Shrugged Collective

The road to Weightlifting mastery

I believe that you only know what you know, until you know something else.

In weightlifting, I gave up believing in concrete truths a long time ago. When I first started my journey with FuBarbell, the question that I set out to answer was, “Is there really one best way to weightlift? If so, what was this magical way that’s going to get me to the Olympics? If not, why was there so much debate within the community of who’s right and who’s wrong?”

It was this question that led me to seek out conversations with the best coaches within our community. Learning, listening and applying. I’ve always learned best through doing, so I found myself changing my technique every 4-6 months trying to internalize all these different styles of movement. I would then share what I picked up along the way with the greater community. Combine that with still very actively coaching a club of my own and you have a journey that resembles playtime at Disney Land.

My last “a-ha!” moment on the platform occured just last week. I’ve been studying under the Singaporean national team coach, Coach Wu Chuanfu, since January of this year. Coach Wu came up professionally in the Chinese weightlifting system having been a national medalist for China. Being curious to how the Chinese viewed and trained weightlifting, Coach Wu and I started hanging out via Skype on an almost weekly basis. The months came and went and we finally got to a point where we were able to bring Coach Wu out to the states for a couple seminars in Los Angeles and San Francisco. During this time, we got to hang out as I picked his brain, and he also spent time coaching me one-on-one.

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The Chinese value the use of their quads and lats as prime movers (the engine) within the system. Understandably the whole body is at play, but emphasis is on these parts during Coach Wu’s teachings. It was during our last session of last week. We had already been training for a very long 3 hours that evening, and I was also tired from having trained many days in a row on a technique that was rather foreign to me. Coach Wu kept taking me through drill after drill asking me to “push the bar up with my quads” and to generate a “longer momentum on the barbell”. Every few reps, he’d be like, “Yes, you feel that?!” And I would respond, “Yes,” but really in my mind I wasn’t so sure.

Finally, Coach Wu saw something peculiar. He asked me where I exploded/extended the weight from. I pointed to my hips and said, “Here, my hips.” Coach Wu came over and said, “That’s not your hips. This is your hips.” And pointed to the junction right above the quads at groin level. See, Coach Wu would tell you to, “bring the bar to your hips and push up with your quads” and that’s exactly what I did or so I thought. Turns out the hips for Coach Wu meant something different. And the difference of the two points is rather negligible to the naked eye, but created a difference that was easily expressed in the quality of the bar movement.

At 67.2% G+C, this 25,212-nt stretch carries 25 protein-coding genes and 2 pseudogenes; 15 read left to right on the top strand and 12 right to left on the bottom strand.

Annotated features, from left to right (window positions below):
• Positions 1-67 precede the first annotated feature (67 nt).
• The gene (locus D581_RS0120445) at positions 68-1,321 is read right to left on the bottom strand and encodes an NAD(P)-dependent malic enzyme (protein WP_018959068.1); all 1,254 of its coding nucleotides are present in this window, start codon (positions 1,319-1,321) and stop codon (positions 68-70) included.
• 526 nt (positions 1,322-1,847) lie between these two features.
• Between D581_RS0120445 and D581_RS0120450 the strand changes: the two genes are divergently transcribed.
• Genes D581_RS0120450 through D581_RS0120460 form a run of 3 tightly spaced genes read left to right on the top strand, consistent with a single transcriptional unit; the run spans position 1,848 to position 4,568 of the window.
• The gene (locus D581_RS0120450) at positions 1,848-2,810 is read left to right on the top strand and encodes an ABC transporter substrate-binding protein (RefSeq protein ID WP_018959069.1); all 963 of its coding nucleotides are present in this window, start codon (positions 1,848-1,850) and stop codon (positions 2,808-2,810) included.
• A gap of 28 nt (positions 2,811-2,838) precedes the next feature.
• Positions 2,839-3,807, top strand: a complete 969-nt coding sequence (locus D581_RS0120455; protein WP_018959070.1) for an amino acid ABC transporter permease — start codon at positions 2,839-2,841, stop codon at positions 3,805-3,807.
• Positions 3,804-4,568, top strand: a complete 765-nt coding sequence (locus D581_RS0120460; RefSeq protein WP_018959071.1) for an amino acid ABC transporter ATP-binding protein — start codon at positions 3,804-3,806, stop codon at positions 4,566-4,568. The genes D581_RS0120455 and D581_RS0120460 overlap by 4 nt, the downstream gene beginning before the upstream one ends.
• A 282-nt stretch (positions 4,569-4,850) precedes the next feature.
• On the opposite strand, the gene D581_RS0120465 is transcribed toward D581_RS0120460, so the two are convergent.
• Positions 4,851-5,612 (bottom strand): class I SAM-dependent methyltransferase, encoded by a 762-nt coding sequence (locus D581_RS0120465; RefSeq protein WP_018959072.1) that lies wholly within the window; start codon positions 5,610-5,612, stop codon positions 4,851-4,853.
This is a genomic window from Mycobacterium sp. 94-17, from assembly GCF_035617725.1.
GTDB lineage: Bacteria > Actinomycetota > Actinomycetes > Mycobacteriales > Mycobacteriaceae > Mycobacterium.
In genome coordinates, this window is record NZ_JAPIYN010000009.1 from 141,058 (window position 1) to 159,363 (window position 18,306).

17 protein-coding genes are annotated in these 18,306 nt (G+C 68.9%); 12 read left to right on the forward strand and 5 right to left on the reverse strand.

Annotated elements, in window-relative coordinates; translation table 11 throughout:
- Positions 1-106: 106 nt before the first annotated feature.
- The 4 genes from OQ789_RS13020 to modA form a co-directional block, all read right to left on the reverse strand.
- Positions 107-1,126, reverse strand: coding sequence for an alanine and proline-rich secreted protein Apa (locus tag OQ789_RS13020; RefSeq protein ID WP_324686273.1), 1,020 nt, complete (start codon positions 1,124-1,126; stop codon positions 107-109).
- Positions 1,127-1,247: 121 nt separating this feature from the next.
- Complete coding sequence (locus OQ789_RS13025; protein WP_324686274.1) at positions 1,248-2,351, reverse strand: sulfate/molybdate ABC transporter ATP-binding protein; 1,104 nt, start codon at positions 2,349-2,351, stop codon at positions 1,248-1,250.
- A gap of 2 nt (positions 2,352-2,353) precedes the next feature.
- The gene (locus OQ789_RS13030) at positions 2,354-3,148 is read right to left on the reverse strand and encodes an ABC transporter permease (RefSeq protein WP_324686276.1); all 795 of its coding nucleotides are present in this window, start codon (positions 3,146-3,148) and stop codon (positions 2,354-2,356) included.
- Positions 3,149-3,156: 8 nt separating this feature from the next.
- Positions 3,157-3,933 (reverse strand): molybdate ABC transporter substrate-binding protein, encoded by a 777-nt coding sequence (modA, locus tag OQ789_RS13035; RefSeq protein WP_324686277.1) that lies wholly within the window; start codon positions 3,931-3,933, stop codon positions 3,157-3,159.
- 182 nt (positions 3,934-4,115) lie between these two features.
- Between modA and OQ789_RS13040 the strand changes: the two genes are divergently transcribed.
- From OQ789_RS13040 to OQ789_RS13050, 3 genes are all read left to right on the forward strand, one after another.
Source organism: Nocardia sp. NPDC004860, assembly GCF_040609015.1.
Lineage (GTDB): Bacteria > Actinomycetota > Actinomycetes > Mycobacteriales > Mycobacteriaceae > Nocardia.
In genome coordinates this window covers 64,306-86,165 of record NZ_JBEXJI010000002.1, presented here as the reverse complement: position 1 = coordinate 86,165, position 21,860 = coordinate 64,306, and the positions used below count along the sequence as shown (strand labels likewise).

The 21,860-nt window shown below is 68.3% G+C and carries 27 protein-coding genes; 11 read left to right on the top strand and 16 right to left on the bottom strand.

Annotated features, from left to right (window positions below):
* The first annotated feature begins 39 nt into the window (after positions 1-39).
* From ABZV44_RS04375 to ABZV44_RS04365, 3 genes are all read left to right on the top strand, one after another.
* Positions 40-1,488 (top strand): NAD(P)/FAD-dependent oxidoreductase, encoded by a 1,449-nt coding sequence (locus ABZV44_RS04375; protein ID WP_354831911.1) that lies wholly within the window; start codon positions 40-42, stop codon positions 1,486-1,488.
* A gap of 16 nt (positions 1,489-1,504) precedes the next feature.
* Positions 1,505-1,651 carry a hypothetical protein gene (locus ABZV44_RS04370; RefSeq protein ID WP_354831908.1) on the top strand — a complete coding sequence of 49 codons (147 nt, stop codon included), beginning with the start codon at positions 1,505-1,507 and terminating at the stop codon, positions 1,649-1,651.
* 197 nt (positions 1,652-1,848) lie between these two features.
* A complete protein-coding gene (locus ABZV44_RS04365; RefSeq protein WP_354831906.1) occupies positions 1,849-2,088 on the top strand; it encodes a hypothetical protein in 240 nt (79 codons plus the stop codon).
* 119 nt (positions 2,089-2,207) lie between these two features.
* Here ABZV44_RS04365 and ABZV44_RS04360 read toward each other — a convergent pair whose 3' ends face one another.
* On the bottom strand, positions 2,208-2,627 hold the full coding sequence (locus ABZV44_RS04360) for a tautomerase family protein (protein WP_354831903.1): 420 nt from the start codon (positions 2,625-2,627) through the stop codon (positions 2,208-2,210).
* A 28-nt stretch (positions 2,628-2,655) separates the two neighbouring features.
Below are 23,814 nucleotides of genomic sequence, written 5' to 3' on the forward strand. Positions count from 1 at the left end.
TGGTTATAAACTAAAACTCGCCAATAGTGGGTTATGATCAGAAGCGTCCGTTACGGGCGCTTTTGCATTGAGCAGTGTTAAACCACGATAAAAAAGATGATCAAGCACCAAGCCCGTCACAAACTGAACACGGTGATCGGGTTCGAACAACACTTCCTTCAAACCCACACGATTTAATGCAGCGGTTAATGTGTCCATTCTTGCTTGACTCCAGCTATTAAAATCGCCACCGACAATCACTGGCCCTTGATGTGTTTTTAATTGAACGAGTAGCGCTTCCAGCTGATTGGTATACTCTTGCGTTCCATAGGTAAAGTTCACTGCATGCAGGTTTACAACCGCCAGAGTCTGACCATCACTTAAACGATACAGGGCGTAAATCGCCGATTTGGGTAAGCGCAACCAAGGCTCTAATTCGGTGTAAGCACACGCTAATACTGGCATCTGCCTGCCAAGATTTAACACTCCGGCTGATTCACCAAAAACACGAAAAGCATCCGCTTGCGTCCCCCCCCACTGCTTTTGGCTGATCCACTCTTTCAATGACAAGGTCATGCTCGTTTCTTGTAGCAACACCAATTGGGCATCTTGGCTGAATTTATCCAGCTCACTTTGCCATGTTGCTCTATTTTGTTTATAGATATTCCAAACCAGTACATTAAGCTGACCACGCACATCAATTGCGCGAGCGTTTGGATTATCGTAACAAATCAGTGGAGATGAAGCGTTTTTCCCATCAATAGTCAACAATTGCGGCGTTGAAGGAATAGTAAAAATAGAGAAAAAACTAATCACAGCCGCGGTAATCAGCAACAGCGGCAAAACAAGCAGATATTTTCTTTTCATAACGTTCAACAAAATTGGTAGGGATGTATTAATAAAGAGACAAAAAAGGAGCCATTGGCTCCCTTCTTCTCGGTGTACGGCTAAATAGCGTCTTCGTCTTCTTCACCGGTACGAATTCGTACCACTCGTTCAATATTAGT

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After I realized where Coach Wu wanted the second pull to occur, I was able to create the type of extension he was looking for rep after rep. Clean, crisp, powerful. Mind you, it was only with an empty bar, but everything he was saying for the past week suddenly clicked in my mind and I could literally envision every cue, sensation, purpose of all the drills he was teaching. It’s like I unlocked the mystery of Chinese weightlifting. Not really, but you know, I was stoked. I could tell in Coach Wu’s face as well he was rather dumbfounded, surprised and enlightened.

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It was this “a-ha!” moment that made me realize that there really are so many ways to use the human body with everything still arriving at the same purpose. I’m sure a wise man somewhere once said, “Keep your belly full, your mind open, and who knows what you will come to discover.” Maybe that quote had wine in it too. Either way, the more you learn, the less you know.

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Mike Bledsoe


  • Is great to see how we are going from using just one style of training, to using the style of trsining that is best for each individual.

    Thanks for sharing this 🙂

  • Question here!:

    Are Weight Lifting shoes a MUST??!

    I understand the need and use for them for stability and thus when your going into competition or training for competition. I understand if your training heavy or trying to go for a PR.

    I understand the need for it. But is there any truth to the idea that you should be able to do the movements of a snatch, squat or C&J without the use of an elevated heel?

    Your input(s) on the subject would be valuable. Thanks!

  • As a newbie I’ve actually worked hard to be somewhat close minded. I started by picking a program and sticking with it, I wouldn’t allow myself to look at anything else for a while because I know how overwhelmed I get with a ton of new information.

    Once I completed my first program I slowly started to allow myself to explore some more. It can definitely be overwhelming to see all of the different exercises or workouts you ‘should’ be doing. I’m doing Wendler’s now so I can incorporate a variety of accessory exercises and I can feel that old overwhelmed feeling sneaking in. Might be time to stick to some basics, like core work, for a while.

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